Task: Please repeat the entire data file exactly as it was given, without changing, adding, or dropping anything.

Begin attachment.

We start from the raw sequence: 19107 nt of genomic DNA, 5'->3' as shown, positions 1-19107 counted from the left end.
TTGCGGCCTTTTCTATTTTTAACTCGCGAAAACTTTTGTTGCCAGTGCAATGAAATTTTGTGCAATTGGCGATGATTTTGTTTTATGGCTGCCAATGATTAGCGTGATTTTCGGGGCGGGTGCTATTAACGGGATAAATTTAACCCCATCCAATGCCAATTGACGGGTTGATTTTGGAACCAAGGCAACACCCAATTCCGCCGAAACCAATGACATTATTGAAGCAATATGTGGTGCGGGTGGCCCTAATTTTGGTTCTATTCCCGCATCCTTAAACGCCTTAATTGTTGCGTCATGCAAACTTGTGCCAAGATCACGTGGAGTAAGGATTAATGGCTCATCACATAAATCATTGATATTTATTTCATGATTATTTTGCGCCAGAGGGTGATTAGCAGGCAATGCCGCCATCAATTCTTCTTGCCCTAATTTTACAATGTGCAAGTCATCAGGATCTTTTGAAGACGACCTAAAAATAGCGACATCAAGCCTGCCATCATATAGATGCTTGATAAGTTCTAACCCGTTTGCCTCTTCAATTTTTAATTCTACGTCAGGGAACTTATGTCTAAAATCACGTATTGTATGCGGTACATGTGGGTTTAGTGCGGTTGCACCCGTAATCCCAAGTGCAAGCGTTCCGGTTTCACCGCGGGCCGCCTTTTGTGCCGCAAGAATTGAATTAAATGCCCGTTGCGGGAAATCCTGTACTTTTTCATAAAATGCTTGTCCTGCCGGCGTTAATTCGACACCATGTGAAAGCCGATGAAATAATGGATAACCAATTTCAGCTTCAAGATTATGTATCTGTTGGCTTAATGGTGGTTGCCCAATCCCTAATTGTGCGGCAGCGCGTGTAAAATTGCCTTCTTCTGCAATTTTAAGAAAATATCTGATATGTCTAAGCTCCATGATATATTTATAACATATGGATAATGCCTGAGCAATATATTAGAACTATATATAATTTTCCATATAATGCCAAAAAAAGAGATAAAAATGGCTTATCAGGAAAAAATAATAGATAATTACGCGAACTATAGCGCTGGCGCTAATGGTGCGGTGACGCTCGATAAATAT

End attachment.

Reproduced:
We start from the raw sequence: 19107 nt of genomic DNA, 5'->3' as shown, positions 1-19107 counted from the left end.
TTGCGGCCTTTTCTATTTTTAACTCGCGAAAACTTTTGTTGCCAGTGCAATGAAATTTTGTGCAATTGGCGATGATTTTGTTTTATGGCTGCCAATGATTAGCGTGATTTTCGGGGCGGGTGCTATTAACGGGATAAATTTAACCCCATCCAATGCCAATTGACGGGTTGATTTTGGAACCAAGGCAACACCCAATTCCGCCGAAACCAATGACATTATTGAAGCAATATGTGGTGCGGGTGGCCCTAATTTTGGTTCTATTCCCGCATCCTTAAACGCCTTAATTGTTGCGTCATGCAAACTTGTGCCAAGATCACGTGGAGTAAGGATTAATGGCTCATCACATAAATCATTGATATTTATTTCATGATTATTTTGCGCCAGAGGGTGATTAGCAGGCAATGCCGCCATCAATTCTTCTTGCCCTAATTTTACAATGTGCAAGTCATCAGGATCTTTTGAAGACGACCTAAAAATAGCGACATCAAGCCTGCCATCATATAGATGCTTGATAAGTTCTAACCCGTTTGCCTCTTCAATTTTTAATTCTACGTCAGGGAACTTATGTCTAAAATCACGTATTGTATGCGGTACATGTGGGTTTAGTGCGGTTGCACCCGTAATCCCAAGTGCAAGCGTTCCGGTTTCACCGCGGGCCGCCTTTTGTGCCGCAAGAATTGAATTAAATGCCCGTTGCGGGAAATCCTGTACTTTTTCATAAAATGCTTGTCCTGCCGGCGTTAATTCGACACCATGTGAAAGCCGATGAAATAATGGATAACCAATTTCAGCTTCAAGATTATGTATCTGTTGGCTTAATGGTGGTTGCCCAATCCCTAATTGTGCGGCAGCGCGTGTAAAATTGCCTTCTTCTGCAATTTTAAGAAAATATCTGATATGTCTAAGCTCCATGATATATTTATAACATATGGATAATGCCTGAGCAATATATTAGAACTATATATAATTTTCCATATAATGCCAAAAAAAGAGATAAAAATGGCTTATCAGGAAAAAATAATAGATAATTACGCGAACTATAGCGCTGGCGCTAATGGTGCGGTGACGCTCGATAAATAT